An iPad With Wireless Charging Could Be Useful, But Unnecessary

Key Takeaways

  • Adding wireless charging functionality may not be enough to make a new iPad Pro worthwhile.
  • Wireless charging for an iPad Pro would be convenient, but that convenience is limited if you want to use the iPad while it’s charging.
  • Being able to wirelessly charge other devices from your iPad Pro is a neat idea that may not pan out in practice.
Mobile devices and laptop charging on office desk

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Excitement surrounds the news of Apple working on a new iPad Pro that can charge wirelessly, but such a feature may be more of a convenience than a necessity.

Ever since the release of the iPhone 8 in 2017, wireless charging capabilities have been the default for Apple smartphones—but not for iPads. However, that may change with the next iPad Pro. Apple reportedly is working on bringing wireless charging to its tablets, which would allow users to ditch the cables in favor of induction mats and wireless stands.

"Because of its portable nature, I believe that wireless charging would be a huge improvement," said Christen Costa, CEO of Gadget Review, in an email interview with Lifewire. "People on the go can be set back significantly if their iPad’s battery dies and they have to wait for it to charge while plugged into a wall, but wireless charging would allow active workers to never have to deal with this issue again."

No More Wires

Wireless charging presumably would function the same on iPad as it does on iPhone, with the size of the device (and possibly the charger) being the only real difference. The iPad would be placed on an induction mat or in a charging stand, ready for you to grab it and go when the need arises.

Digital tablets and mobile phones plugged in to an extension lead charge

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The convenience of wireless charging is a big part of the allure. You don’t have to fumble with cords, worry about finding an outlet, or potentially snag a wire on anything. It’s an ideal feature for those who always are on the move.

"Charging can be such a pain, especially if you aren't close to your charging station," said Eric Florence, cybersecurity analyst for SecurityTech, in an email interview. "But with wireless charging, you can power up your device from just about anywhere."

"Because of its portable nature, I believe that wireless charging would be a huge improvement."

Being able to charge an iPad without cables would have its drawbacks, however. Since the device would need to maintain contact with the charging pad or stand, it would have to remain stationary. This isn’t a major issue if you’re using a stand and can use it for a minute or two without removing it, but can be far more limiting since any shift in position (like a bump or a vibration from a notification) could stop the charging process.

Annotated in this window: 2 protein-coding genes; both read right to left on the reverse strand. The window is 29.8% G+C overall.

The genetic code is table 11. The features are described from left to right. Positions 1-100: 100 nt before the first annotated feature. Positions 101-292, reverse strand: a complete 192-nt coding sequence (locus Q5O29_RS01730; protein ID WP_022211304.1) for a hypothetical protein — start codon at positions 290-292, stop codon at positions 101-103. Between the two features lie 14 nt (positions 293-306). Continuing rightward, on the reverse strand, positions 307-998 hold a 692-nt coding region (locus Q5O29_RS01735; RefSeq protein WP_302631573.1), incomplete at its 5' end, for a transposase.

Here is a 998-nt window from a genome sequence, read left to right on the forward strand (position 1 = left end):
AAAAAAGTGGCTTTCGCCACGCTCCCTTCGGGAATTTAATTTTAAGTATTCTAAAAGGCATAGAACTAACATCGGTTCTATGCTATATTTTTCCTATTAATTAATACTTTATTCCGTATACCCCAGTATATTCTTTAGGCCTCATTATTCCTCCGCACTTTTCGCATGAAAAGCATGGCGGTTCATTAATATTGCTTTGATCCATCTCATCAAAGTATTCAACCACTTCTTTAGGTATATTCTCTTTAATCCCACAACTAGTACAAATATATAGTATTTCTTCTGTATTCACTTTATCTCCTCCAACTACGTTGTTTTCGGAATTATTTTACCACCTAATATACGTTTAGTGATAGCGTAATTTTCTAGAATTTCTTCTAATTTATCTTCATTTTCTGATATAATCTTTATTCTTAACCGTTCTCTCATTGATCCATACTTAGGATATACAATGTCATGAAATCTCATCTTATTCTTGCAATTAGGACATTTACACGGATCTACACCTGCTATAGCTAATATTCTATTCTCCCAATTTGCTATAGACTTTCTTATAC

Alina Clark, growth manager and co-founder of CocoDoc, also expressed reservations in an email interview. "Even though it's cool and trendy, wireless charging comes with a few drawbacks," she said. "The biggest of them is the fact that wireless charging inhibits you from using the device while it’s charging."

Reverse It

The other feature that could make its way into the next iPad Pro is being referred to as "reverse wireless charging," which would enable the iPad, itself, to act as an induction mat. This would give you the option of charging other Apple devices, such as AirPods, by simply placing them on the back of the tablet. Not an unreasonable concept, seeing as it’s already possible to charge the Apple Pencil by snapping it onto the side of any current model of iPad Pro.

Phone battery wireless charge sharing

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Using your iPad as a wireless charging station for other devices sounds interesting, but would it be a game changer or just a curious gimmick? Being able to place your AirPods on your iPad to charge them sounds convenient, though the overall usefulness seems limited. Especially considering that AirPods already come with a charging case.

"Since we already saw how the iPad can charge its pen easily, I would love to test out its extended capabilities with new features," said Harriet Chan, co-founder of CocoFinder, in an email interview. "The addition of this feature takes the iPad to a new level with all the new arsenal of various features and reverse charging would be an addition to Apple's product lineup."

Costa feels differently, however. "I think that allowing the Apple Pencil to charge from newer iPads was a smart development as the pencil and iPad work together so well, but charging any other device on an iPad (like an iPhone or Apple Watch) would not be as crucial and I do not think people would utilize it, he said.

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